Uterine myomatosis is the appearance of myomas or fibroids inside the uterus. These are benign tumors classified by their location.
The myomas or fibroids inside a woman's uterus are classified in the following way, according to their location:
It is the most common pelvic tumor. Approximately 20% of women suffer of uterine myomatosis during their reproductive age (from their first menstruation until menopause) and particularly women ovdf the age of 30.
Uterine myomas can be microscopic or slowly grow until filling the entire uterus. They have different shapes and sizes, and although they could be just one, most of the time are multiple.
These tumors are present in both fertile and infertile women. Nevertheless, 80% of the cases of infertility because of the uterine factor, is because of the appearance of uterine fibroids that affect the uterine cavity, like the case of intramural and submucosal.
The location of the uterine fibroids is very important because this determines whether they can potentially cause infertility, change sperm flow, or negatively affect the embryo implantation process.
Uterine myomas can cause compilations in the pregnancy process, such as:
Around 25% of uterine myomas are asymptomatic. But they can also manifest through:
It is important to point out that uterine myomatosis symptoms depend on the size, location and number of present fibroids.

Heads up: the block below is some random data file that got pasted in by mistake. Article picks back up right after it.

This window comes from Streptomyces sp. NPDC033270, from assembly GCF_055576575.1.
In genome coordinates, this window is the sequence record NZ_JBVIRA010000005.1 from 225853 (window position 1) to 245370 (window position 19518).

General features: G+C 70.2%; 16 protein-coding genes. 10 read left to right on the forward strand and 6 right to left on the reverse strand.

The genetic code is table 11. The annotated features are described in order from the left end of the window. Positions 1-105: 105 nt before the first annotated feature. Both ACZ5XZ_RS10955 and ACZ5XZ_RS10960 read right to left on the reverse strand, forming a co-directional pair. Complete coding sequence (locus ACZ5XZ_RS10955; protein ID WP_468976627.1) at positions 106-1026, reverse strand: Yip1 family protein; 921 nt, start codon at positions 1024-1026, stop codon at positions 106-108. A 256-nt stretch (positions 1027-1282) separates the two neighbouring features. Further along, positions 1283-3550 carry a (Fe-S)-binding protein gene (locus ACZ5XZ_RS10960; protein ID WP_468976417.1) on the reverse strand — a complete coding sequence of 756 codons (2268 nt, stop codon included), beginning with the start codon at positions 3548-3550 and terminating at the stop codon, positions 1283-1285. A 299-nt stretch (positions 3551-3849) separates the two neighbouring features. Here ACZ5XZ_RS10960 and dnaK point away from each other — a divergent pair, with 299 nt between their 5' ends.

Although science hasn't found the specific cause of the uterine myomas, it is known that appearance is related with genetic predisposition.
Also, the growth is associated with hormonal changes in the ovaries, in particular with progesterone and estrogen production.
Uterine fibroids appear during the reproductive stage of women, growing during pregnancy (when there is a high level of hormones), and disappear after menopause when the hormone levels are lower.
Reaching a specialist is the first step. The next one, probably, would be a vaginal ultrasound. Which is the most reliable study for uterine myomatosis diagnosis.
It offers nearly 95% of accuracy when done abdominally and 100% when done intravaginally.
The vaginal ultrasound must be interpreted by an expert.
When it comes to achieving a healthy pregnancy, treatment of uterine myomatosis depends on the age of the woman, and, above all, the size and location of the fibroids.
Subserosal myomas rarely affect fertility, but patients with submucosal or intramural fibroids larger than 2 inches, are recommended to consider treatments such as In Vitro Fertilization (IVF), especially if they are over the age of 35.
In Vitro Fertilization (IVF) is highly effective when uterine myomatosis does not affect the endometrial cavity.
Fibroids usually change sperm traffic and the embryo implantation process, but In Vitro Fertilization makes it possible for egg fertilization to take place in the laboratory.
Later, the embryo with the highest implantation potential is transferred into the uterus.
Very rarely do women have to go through a myomectomy before proceeding with the In Vitro Fertilization (IVF) treatment.
This is a surgery to take out the uterine fibroids, after which the pregnancy probability increases and there is an important decrease in the risk of miscarriage.
The new IVF cycle must be performed immediately after the uterine myomectomy because the probability of pregnancy decreases after the first year due to uterine fibroids' recurrence.
If you would like to learn more about uterine myomatosis, visit our guide: What is Uterine Myomatosis?
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